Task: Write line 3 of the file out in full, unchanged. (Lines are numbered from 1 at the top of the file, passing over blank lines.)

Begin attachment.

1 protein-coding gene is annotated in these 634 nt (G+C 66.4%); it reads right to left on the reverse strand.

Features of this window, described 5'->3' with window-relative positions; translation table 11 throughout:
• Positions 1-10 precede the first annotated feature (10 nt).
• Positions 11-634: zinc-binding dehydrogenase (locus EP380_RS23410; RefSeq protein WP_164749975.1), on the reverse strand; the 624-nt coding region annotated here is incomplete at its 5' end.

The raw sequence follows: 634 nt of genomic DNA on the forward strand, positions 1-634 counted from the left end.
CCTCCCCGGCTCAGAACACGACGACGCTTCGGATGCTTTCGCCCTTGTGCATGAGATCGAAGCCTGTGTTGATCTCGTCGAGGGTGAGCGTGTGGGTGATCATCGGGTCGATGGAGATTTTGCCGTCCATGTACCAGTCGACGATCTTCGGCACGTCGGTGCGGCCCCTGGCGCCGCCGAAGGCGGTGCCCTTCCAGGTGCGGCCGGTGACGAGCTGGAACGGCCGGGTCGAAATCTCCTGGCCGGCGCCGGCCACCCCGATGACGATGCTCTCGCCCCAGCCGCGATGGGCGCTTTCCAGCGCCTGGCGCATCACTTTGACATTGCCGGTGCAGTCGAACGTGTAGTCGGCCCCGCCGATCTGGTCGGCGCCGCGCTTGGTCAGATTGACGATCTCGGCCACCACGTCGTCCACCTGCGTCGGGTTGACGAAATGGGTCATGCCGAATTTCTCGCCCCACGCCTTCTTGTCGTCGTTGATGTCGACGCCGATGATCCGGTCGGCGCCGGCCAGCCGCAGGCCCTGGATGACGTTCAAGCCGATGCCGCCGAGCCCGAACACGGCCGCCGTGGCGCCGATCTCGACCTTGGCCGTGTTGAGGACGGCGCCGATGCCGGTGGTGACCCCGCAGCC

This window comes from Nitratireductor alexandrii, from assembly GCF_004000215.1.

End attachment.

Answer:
• Positions 1-10 precede the first annotated feature (10 nt).